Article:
When I am working on music, I have similar experiences. When it came time to mix the tracks on my Hats and Rabbits CD, I put it off, over and over again. It seemed so daunting; it's quite difficult to do, really; in my opinion, one of the hardest artistic processes. But I enjoy composing, recording and mixing music more than anything on this planet -- more than reading and writing, by far. (In fact, a recording studio is my favorite environment to be in.)

So, why can't I get past this feeling -- this childish distaste for hard work, even when that hard work is my favorite activity?  Am I the only one who goes through this? Shouldn't the love of a pursuit negate the aversion to its difficulties?

I push though, obviously -- I do churn out the work, as you can probably tell. In the end, it doesn't affect me much, really. It's just the mystery that gets me. The ghost of the young, lazy reader is always floating around my skull...

I'm very interested to hear from readers as to whether they have experienced this paradox.


  1. Never thought of reading as work except for the time they made me read Thomas Hardy in school. And it wasn't work so much work as torture because I hated his style of writing. I can understand the feeling of putting off creative endeavors because it's work even though it's enjoyable. But I figure with me it's because I'm tired from working the day job and sometimes I just want to not do anything at all. The other thing is, because it's work, I have to be in the right mindset to be successful. I may work on a painting every day, but only do the "easy" parts on a day I'm tired and save more critical parts for a better day.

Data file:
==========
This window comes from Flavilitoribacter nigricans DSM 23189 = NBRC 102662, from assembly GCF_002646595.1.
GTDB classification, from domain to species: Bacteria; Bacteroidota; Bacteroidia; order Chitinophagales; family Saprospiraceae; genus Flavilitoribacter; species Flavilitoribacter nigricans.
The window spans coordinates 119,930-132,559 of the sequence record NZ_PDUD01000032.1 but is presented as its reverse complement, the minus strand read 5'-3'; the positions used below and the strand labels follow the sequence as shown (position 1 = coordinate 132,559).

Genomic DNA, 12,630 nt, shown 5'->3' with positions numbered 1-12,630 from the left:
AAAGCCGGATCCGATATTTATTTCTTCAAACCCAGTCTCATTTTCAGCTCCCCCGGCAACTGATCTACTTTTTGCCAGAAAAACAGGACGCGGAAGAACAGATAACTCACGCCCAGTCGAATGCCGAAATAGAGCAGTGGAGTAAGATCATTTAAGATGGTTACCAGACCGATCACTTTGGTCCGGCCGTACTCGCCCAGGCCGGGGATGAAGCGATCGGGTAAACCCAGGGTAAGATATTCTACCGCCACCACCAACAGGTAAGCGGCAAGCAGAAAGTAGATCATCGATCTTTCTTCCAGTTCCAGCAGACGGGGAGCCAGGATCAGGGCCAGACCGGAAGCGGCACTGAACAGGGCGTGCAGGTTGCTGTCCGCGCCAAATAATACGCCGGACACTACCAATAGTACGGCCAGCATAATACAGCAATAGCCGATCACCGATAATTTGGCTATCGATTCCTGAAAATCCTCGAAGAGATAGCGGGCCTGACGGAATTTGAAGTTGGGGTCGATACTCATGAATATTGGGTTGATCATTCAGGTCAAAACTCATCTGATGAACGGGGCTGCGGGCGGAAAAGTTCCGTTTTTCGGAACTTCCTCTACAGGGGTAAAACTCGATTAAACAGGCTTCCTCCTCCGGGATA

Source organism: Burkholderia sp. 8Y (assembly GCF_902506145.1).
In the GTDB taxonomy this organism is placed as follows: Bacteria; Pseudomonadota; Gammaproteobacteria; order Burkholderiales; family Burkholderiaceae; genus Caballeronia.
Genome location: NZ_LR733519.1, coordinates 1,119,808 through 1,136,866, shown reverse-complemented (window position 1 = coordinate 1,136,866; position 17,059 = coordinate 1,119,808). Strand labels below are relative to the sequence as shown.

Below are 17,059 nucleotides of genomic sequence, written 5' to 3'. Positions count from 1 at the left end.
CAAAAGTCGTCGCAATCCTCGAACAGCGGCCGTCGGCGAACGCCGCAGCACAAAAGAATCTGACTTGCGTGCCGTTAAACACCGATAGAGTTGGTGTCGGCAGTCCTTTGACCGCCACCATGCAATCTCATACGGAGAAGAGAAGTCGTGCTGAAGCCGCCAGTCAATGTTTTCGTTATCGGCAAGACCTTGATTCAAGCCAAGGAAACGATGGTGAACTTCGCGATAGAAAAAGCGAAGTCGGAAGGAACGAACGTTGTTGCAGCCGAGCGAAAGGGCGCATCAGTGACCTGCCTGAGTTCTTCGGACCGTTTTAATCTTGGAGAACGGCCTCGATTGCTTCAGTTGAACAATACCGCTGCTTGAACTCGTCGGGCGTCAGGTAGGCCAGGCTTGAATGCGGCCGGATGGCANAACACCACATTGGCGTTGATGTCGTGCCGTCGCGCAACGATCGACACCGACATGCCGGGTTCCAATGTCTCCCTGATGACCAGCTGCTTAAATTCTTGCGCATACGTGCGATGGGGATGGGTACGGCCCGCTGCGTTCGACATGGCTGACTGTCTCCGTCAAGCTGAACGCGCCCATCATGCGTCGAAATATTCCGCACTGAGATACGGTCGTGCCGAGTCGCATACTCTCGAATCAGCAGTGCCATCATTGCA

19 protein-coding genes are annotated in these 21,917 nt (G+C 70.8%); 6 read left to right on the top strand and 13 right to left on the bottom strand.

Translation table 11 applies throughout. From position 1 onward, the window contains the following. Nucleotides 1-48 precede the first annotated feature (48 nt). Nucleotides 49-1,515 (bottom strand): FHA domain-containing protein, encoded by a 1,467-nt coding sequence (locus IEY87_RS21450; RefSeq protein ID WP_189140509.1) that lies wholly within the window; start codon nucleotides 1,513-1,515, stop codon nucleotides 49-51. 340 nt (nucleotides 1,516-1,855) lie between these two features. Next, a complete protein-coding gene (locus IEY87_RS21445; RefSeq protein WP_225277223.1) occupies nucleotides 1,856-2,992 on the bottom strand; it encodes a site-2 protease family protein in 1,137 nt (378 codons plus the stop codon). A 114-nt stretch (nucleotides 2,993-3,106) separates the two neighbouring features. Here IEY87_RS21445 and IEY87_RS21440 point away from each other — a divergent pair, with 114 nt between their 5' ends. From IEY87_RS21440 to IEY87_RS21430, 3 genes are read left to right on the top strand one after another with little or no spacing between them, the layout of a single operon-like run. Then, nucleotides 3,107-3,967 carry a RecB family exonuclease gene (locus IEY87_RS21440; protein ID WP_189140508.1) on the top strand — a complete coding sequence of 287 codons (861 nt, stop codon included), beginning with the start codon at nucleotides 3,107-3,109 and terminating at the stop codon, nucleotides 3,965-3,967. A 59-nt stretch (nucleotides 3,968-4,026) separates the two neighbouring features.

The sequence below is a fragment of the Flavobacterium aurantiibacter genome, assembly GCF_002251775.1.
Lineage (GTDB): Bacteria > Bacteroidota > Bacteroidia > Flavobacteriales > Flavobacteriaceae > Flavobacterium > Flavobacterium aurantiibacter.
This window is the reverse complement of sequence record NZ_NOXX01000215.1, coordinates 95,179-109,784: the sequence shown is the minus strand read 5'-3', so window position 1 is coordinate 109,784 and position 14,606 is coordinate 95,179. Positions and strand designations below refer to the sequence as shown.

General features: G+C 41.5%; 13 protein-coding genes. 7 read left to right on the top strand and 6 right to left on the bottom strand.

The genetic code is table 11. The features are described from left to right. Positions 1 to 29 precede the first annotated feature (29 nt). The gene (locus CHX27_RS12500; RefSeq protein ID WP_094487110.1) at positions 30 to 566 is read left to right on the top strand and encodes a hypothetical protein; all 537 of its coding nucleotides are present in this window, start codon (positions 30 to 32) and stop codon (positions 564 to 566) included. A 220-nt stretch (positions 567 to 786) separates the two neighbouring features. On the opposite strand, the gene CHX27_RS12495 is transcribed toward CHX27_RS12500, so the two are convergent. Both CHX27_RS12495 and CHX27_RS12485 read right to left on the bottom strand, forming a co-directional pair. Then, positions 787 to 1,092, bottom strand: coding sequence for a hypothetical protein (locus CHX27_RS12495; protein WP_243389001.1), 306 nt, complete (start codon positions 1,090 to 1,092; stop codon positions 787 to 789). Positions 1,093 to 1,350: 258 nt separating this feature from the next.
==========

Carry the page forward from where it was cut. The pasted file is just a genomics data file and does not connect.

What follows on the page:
1. There is always a moment when I say: "Wait -- I LIKE this hard work -- what the hell am I waiting for?" Then I dig in, happy as a lark. Odd.

  2. If anyone understands what you mean, it's me.

    What do they say: that's why it's called "art-work."

    And, as Tom Hanks says in "A Leaugue of Their Own" at least as far as creating -- "It's supposed to be hard. If it wasn't hard, everyone would do it. The hard... is what makes it great."

    And there's another one: a great artist being interviewed (but I can't remember who) "why do you still draw?"
    The response: "Why did you stop?"

    And, as you have said: adults are just teenagers covered in scar tissue.